9 Great Modern B-Movie Directors

They might not be at the level of John Carpenter or Wes Craven yet, but meet the directors who are keeping the B-movie flag flying...

This article originally appeared at Den of Geek UK. 

B-movies. Exploitation flicks. Genre cinema. They are as much a part of filmmaking history as prestige and blockbuster films. B-movies are not interested in being “respectable” award-winning films, and instead seek to shock or awe or make the audience cringe in horror or make them stupid with laughter. Often times, they even represent groups of people that don’t normally make it into more mainstream cinema. 

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Here is a list compiling the best of the today’s crop of filmmakers who are unabashed in their love of genres, and have honed their talents, producing enjoyable and sometimes great B-Movies. While all the movies they make may not be great, do not dismiss them. The seeds of great things are contained in their filmographies, and it would come as no surprise if one or two of these guys are able to attain the same heights as luminaries like Hill, Carpenter, Craven, and Corman.

Jaume Collet-Serra

One of the most consistent directors of mid-level Hollywood genre fare, Collet-Serra has quietly turned into a solid genre filmmaker without too many missteps or moves into more ambitious projects. Boasting a strong understanding of tension and atmosphere, he is a filmmaker who seems to enjoy doing unabashed, mid-range B-movies. House of Wax, Orphan, Unknown, Non-Stop, and Run All Night could never be confused with “great art,” but all are solid pieces of entertainment, elevated by solid performances and Collet-Serra’s strong sense of visual style and drama.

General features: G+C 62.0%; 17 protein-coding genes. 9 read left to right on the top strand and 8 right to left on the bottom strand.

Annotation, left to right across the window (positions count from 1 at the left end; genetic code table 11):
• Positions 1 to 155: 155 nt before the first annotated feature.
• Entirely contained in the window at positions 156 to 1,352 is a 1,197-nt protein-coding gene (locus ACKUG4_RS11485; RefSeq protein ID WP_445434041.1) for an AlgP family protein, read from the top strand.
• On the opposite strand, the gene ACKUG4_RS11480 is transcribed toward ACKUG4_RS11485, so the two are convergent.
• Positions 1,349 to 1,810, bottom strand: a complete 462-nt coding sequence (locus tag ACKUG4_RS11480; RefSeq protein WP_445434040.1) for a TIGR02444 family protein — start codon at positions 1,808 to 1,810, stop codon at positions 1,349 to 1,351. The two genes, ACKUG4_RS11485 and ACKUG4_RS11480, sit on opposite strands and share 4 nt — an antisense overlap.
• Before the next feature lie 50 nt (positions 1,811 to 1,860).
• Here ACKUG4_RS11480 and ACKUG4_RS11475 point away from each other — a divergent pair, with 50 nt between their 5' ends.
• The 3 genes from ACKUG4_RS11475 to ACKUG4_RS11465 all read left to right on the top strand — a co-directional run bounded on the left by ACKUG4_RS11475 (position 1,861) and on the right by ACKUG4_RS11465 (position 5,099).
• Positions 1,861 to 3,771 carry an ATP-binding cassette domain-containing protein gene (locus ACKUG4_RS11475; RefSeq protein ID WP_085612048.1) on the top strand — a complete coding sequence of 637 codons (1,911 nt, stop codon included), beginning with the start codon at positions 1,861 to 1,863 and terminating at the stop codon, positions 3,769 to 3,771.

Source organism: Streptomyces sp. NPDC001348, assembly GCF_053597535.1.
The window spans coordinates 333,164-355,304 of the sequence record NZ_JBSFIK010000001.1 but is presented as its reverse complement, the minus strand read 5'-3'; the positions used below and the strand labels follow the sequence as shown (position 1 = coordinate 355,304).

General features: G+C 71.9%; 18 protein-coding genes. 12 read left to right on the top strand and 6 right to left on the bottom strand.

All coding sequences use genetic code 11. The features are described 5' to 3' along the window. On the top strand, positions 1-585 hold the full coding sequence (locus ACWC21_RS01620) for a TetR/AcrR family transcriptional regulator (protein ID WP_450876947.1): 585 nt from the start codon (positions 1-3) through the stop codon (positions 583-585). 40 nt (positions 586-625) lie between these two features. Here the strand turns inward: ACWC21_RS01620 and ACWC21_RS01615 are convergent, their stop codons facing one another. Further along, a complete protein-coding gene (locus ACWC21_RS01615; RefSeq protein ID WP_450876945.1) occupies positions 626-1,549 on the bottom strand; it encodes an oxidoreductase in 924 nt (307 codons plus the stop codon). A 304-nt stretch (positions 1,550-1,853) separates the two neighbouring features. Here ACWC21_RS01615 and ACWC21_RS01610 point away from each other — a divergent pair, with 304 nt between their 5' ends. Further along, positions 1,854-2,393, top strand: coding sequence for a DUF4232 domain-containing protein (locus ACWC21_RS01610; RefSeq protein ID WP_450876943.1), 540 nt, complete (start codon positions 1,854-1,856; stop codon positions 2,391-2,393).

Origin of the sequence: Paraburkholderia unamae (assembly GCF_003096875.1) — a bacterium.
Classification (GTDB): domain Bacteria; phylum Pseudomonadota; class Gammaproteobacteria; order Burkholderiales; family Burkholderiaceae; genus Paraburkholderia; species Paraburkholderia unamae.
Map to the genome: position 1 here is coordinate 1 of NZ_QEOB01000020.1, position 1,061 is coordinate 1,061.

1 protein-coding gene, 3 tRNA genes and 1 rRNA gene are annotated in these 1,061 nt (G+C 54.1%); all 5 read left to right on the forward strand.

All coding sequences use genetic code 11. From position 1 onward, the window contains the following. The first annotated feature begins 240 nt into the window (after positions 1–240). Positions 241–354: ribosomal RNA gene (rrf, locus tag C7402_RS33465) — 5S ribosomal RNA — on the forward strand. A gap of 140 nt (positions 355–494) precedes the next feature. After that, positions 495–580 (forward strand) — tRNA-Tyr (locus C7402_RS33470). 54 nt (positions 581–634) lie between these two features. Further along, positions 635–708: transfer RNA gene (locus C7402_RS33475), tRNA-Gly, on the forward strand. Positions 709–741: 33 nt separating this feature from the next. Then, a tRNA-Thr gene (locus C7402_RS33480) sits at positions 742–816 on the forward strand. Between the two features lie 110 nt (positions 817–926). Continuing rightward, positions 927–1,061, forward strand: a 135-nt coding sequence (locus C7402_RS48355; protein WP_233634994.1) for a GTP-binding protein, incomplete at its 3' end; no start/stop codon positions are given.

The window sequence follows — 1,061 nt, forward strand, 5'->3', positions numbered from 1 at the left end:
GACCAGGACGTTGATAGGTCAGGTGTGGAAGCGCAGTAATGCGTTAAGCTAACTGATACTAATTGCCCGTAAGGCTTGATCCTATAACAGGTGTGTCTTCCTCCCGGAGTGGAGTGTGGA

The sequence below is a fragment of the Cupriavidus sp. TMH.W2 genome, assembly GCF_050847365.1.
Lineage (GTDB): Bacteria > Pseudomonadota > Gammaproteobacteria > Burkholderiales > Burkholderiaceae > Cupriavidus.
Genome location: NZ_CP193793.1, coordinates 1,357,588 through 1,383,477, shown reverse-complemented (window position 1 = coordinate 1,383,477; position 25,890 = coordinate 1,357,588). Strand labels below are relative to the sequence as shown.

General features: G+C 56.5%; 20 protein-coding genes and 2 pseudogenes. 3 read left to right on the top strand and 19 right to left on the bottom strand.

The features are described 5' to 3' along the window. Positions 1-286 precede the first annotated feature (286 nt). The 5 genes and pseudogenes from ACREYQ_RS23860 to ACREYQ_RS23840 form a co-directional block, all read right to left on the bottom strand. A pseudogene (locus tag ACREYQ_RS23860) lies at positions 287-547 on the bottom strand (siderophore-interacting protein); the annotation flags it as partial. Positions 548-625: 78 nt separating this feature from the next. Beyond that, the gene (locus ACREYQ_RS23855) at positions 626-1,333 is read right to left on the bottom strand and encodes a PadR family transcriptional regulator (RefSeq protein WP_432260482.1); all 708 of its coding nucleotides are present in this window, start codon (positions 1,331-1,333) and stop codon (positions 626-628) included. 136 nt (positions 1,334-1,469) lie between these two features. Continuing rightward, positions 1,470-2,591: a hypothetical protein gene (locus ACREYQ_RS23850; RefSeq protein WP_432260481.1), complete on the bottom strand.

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All of these films feature a strong sense of atmosphere and his horror output, in particular, displays a mean, take-no-prisoners attitude rarely seen in mainstream horror flicks. Orphan, an underrated entry in the “evil child” sub-genre, is notable for its last act twist, cold atmosphere, and queasy subtext, all of which help elevate the movie far above being just a gimmicky thriller. With the notoriety of cast member Paris Hilton consigned to the past, his House of Wax remake emerges as a solid genre offering with a memorably creepy aesthetic and a pre-Hostel emphasis on body horror.

And Collet-Serra’s talents are not limited to horror. Think of any of the good post-Taken Liam Neeson action flicks which have come out in the last couple years—most of them are Collet-Serra’s work. While they stretch credibility and have their naff moments, Unknown, Non-Stop, and Run All Night are enjoyable thrillers. With his latest, The Shallows, it appears that Collet-Serra is maintaining his place as one of the best, unpretentious makers of mainstream entertainment in Hollywood.

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John Hyams